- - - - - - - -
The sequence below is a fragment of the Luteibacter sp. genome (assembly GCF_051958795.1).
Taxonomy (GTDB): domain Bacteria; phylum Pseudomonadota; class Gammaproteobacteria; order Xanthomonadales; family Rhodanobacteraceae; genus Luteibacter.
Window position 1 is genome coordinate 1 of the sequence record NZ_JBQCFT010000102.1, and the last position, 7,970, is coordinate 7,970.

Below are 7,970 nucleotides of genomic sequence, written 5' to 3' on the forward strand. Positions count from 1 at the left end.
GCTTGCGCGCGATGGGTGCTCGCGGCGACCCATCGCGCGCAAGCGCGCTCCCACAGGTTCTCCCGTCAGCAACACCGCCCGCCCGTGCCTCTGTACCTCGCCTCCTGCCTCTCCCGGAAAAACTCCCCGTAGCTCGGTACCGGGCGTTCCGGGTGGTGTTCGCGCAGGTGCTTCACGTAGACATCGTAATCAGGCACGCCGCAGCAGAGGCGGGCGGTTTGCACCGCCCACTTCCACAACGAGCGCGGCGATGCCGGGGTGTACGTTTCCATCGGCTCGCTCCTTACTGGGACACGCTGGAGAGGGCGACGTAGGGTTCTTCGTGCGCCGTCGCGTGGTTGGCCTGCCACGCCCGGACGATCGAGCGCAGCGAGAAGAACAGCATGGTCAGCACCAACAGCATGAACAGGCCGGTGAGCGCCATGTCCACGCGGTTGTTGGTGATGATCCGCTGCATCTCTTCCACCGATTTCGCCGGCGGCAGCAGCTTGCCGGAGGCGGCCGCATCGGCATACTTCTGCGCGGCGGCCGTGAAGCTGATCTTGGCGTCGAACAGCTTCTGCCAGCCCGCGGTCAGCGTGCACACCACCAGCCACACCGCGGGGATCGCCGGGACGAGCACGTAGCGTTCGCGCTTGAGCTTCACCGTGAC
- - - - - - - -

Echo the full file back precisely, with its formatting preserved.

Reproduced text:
The sequence below is a fragment of the Luteibacter sp. genome (assembly GCF_051958795.1).
Taxonomy (GTDB): domain Bacteria; phylum Pseudomonadota; class Gammaproteobacteria; order Xanthomonadales; family Rhodanobacteraceae; genus Luteibacter.
Window position 1 is genome coordinate 1 of the sequence record NZ_JBQCFT010000102.1, and the last position, 7,970, is coordinate 7,970.

Below are 7,970 nucleotides of genomic sequence, written 5' to 3' on the forward strand. Positions count from 1 at the left end.
GCTTGCGCGCGATGGGTGCTCGCGGCGACCCATCGCGCGCAAGCGCGCTCCCACAGGTTCTCCCGTCAGCAACACCGCCCGCCCGTGCCTCTGTACCTCGCCTCCTGCCTCTCCCGGAAAAACTCCCCGTAGCTCGGTACCGGGCGTTCCGGGTGGTGTTCGCGCAGGTGCTTCACGTAGACATCGTAATCAGGCACGCCGCAGCAGAGGCGGGCGGTTTGCACCGCCCACTTCCACAACGAGCGCGGCGATGCCGGGGTGTACGTTTCCATCGGCTCGCTCCTTACTGGGACACGCTGGAGAGGGCGACGTAGGGTTCTTCGTGCGCCGTCGCGTGGTTGGCCTGCCACGCCCGGACGATCGAGCGCAGCGAGAAGAACAGCATGGTCAGCACCAACAGCATGAACAGGCCGGTGAGCGCCATGTCCACGCGGTTGTTGGTGATGATCCGCTGCATCTCTTCCACCGATTTCGCCGGCGGCAGCAGCTTGCCGGAGGCGGCCGCATCGGCATACTTCTGCGCGGCGGCCGTGAAGCTGATCTTGGCGTCGAACAGCTTCTGCCAGCCCGCGGTCAGCGTGCACACCACCAGCCACACCGCGGGGATCGCCGGGACGAGCACGTAGCGTTCGCGCTTGAGCTTCACCGTGAC